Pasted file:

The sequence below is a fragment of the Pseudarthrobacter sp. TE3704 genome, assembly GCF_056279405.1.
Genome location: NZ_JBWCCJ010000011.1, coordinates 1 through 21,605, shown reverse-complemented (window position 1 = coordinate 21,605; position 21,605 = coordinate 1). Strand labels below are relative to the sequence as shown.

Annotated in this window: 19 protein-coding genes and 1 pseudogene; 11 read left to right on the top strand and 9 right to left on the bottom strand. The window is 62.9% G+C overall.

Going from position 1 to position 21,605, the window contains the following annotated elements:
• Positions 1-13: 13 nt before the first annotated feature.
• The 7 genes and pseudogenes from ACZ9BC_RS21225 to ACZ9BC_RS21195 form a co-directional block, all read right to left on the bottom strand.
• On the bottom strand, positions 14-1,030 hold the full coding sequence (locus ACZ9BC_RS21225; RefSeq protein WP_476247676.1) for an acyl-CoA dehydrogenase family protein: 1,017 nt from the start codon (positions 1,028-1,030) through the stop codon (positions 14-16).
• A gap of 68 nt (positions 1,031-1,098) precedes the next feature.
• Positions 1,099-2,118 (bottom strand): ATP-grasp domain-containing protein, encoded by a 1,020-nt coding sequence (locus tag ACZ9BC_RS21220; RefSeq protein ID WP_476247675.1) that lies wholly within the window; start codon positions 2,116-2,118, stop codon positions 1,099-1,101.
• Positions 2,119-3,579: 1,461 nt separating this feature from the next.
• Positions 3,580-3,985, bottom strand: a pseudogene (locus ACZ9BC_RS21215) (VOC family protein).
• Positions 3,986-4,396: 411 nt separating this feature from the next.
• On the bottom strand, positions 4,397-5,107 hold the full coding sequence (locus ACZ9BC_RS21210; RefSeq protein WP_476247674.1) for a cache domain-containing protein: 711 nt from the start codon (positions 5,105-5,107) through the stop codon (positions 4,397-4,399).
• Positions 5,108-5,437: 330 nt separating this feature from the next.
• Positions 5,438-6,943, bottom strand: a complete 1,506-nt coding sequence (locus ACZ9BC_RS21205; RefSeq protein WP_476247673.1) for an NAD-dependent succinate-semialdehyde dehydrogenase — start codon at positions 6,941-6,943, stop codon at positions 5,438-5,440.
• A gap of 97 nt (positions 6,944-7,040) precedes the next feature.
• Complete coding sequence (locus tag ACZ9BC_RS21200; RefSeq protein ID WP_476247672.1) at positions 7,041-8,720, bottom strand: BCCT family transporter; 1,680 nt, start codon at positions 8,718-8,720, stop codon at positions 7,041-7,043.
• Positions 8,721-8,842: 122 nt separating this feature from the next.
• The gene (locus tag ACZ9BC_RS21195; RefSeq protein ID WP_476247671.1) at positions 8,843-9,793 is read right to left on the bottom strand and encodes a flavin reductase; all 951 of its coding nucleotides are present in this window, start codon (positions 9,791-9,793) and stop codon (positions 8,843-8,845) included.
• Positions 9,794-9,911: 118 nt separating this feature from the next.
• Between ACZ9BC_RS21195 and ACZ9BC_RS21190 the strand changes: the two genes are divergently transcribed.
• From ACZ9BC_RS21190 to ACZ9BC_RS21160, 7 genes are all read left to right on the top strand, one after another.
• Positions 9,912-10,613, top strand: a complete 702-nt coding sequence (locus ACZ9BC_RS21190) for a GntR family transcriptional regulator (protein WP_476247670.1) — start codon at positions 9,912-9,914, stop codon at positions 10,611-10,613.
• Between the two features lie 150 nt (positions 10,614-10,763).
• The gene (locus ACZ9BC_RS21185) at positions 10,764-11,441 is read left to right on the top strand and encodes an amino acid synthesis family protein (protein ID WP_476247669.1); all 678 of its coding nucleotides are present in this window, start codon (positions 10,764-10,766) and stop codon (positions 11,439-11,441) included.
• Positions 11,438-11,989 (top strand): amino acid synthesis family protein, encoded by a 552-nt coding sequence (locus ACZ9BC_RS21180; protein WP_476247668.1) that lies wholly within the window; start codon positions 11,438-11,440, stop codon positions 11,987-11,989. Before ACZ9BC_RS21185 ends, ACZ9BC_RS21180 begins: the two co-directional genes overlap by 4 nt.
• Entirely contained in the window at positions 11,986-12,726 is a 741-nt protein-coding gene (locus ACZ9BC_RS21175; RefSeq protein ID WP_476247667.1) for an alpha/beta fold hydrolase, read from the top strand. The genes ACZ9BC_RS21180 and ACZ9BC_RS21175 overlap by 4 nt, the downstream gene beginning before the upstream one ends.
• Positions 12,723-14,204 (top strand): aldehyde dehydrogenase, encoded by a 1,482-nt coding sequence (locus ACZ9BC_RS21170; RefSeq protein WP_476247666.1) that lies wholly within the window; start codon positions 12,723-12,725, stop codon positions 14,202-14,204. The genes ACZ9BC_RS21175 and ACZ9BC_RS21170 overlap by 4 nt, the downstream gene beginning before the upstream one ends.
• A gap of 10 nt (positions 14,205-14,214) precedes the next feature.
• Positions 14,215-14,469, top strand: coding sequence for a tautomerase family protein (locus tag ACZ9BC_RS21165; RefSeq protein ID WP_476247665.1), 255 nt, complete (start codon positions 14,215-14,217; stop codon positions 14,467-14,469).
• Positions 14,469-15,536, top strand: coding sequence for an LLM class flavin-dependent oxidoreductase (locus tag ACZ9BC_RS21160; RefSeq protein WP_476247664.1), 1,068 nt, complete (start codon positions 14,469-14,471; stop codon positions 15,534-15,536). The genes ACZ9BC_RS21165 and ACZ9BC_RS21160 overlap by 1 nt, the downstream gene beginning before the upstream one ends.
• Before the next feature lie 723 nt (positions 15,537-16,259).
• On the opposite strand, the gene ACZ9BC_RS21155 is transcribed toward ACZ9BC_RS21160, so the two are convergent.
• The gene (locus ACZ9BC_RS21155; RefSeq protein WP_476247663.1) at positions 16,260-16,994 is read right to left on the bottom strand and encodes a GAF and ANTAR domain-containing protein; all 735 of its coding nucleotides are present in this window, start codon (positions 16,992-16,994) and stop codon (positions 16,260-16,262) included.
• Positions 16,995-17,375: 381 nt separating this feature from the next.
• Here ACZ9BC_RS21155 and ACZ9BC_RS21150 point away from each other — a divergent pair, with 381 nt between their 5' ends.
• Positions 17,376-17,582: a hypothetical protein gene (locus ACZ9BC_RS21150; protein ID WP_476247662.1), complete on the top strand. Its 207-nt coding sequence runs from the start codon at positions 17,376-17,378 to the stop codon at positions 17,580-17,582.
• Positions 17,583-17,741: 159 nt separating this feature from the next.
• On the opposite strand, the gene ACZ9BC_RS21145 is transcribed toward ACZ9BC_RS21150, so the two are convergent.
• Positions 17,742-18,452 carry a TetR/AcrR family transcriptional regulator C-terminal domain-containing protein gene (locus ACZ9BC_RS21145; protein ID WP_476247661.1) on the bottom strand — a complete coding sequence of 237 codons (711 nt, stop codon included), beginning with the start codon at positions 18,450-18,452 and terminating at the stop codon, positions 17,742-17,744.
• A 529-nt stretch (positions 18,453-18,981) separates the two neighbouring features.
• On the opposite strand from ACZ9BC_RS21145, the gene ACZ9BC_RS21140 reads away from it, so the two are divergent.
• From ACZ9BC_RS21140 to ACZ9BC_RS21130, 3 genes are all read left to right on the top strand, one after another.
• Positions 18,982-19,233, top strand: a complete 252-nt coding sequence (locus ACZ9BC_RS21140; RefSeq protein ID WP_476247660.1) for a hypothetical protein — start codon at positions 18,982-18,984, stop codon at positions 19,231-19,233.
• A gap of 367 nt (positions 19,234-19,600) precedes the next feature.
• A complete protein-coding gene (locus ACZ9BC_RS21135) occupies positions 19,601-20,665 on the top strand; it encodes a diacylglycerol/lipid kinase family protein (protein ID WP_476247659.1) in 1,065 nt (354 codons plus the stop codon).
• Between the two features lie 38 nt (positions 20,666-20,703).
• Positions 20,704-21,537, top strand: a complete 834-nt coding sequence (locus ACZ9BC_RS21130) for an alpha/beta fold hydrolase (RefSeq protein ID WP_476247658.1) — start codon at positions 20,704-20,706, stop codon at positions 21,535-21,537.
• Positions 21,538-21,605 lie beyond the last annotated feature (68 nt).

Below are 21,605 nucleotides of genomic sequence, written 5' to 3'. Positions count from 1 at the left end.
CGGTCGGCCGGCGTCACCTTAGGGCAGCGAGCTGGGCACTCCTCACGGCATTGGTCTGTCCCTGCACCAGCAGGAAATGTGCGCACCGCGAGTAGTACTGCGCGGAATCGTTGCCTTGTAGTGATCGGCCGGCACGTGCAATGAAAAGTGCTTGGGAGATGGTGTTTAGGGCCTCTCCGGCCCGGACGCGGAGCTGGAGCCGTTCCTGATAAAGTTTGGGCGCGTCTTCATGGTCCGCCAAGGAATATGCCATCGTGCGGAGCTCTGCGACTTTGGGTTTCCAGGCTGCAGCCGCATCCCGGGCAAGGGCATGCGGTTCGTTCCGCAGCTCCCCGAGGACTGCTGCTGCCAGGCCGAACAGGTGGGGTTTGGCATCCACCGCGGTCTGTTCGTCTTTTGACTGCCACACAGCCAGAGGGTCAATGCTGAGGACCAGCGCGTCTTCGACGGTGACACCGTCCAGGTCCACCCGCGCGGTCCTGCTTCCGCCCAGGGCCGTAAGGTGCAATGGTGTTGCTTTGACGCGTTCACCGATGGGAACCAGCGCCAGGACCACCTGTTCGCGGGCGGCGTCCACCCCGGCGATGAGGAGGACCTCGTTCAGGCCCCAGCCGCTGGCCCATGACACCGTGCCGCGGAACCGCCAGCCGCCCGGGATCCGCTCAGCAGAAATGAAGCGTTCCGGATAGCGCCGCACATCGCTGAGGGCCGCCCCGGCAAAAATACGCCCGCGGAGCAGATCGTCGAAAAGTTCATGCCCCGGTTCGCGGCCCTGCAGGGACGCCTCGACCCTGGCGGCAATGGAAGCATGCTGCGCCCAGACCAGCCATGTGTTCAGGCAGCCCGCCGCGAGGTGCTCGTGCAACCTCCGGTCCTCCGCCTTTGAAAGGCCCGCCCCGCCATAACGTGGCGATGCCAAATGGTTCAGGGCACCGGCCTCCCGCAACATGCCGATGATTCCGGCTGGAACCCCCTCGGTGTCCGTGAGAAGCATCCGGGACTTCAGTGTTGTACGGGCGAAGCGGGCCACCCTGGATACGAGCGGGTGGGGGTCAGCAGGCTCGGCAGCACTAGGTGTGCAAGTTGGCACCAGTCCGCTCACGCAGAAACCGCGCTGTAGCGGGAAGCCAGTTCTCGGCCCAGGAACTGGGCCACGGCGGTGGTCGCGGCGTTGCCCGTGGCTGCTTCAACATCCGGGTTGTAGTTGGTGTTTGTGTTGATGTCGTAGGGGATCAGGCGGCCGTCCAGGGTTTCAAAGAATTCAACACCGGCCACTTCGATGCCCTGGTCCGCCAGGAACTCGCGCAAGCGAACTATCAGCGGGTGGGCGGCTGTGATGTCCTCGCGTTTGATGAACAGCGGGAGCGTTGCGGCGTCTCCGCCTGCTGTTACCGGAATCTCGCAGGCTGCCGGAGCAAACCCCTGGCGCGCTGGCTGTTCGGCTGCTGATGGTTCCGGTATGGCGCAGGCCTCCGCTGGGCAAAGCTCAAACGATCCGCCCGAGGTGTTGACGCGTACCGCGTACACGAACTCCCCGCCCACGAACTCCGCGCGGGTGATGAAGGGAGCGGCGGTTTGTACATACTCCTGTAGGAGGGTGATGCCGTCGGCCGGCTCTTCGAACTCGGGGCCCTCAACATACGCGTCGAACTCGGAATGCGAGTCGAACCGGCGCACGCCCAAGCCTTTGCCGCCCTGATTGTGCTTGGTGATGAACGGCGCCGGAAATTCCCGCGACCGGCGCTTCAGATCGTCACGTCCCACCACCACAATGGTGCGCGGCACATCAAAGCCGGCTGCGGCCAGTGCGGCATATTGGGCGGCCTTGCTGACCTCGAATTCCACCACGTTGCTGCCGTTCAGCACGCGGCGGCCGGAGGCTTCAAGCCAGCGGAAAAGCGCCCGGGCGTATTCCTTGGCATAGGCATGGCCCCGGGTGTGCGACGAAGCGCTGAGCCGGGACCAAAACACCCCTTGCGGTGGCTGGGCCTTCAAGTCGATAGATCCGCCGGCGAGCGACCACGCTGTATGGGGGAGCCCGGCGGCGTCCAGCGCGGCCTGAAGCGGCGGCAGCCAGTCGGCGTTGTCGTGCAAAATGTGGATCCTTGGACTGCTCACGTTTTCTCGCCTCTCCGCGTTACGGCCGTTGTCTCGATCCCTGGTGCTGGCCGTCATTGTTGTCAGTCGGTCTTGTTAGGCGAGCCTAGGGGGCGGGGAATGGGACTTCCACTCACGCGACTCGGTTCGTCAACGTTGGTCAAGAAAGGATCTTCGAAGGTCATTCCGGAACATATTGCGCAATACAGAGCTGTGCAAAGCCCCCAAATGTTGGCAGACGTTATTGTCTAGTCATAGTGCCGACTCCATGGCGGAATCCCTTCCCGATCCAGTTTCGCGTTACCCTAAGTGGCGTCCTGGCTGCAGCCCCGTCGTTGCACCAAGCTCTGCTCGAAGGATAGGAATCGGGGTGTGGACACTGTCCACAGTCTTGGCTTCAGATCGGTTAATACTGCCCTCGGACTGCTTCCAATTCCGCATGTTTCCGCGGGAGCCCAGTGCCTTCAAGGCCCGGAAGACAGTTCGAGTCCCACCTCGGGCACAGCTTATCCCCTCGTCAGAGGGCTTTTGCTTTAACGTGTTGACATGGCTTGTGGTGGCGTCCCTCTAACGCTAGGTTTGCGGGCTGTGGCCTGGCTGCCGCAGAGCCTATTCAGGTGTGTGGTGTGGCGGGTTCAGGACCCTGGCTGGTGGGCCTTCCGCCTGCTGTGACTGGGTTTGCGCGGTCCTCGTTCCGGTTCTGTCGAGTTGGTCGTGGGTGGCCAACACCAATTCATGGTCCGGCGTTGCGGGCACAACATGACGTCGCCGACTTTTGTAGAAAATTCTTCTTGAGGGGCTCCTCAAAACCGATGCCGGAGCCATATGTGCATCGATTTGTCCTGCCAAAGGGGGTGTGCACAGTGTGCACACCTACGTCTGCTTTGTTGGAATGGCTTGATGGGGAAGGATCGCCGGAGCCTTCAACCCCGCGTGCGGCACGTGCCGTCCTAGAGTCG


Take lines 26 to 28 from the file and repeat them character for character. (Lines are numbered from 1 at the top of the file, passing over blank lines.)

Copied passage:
• Positions 11,438-11,989 (top strand): amino acid synthesis family protein, encoded by a 552-nt coding sequence (locus ACZ9BC_RS21180; protein WP_476247668.1) that lies wholly within the window; start codon positions 11,438-11,440, stop codon positions 11,987-11,989. Before ACZ9BC_RS21185 ends, ACZ9BC_RS21180 begins: the two co-directional genes overlap by 4 nt.
• Entirely contained in the window at positions 11,986-12,726 is a 741-nt protein-coding gene (locus ACZ9BC_RS21175; RefSeq protein ID WP_476247667.1) for an alpha/beta fold hydrolase, read from the top strand. The genes ACZ9BC_RS21180 and ACZ9BC_RS21175 overlap by 4 nt, the downstream gene beginning before the upstream one ends.
• Positions 12,723-14,204 (top strand): aldehyde dehydrogenase, encoded by a 1,482-nt coding sequence (locus ACZ9BC_RS21170; RefSeq protein WP_476247666.1) that lies wholly within the window; start codon positions 12,723-12,725, stop codon positions 14,202-14,204. The genes ACZ9BC_RS21175 and ACZ9BC_RS21170 overlap by 4 nt, the downstream gene beginning before the upstream one ends.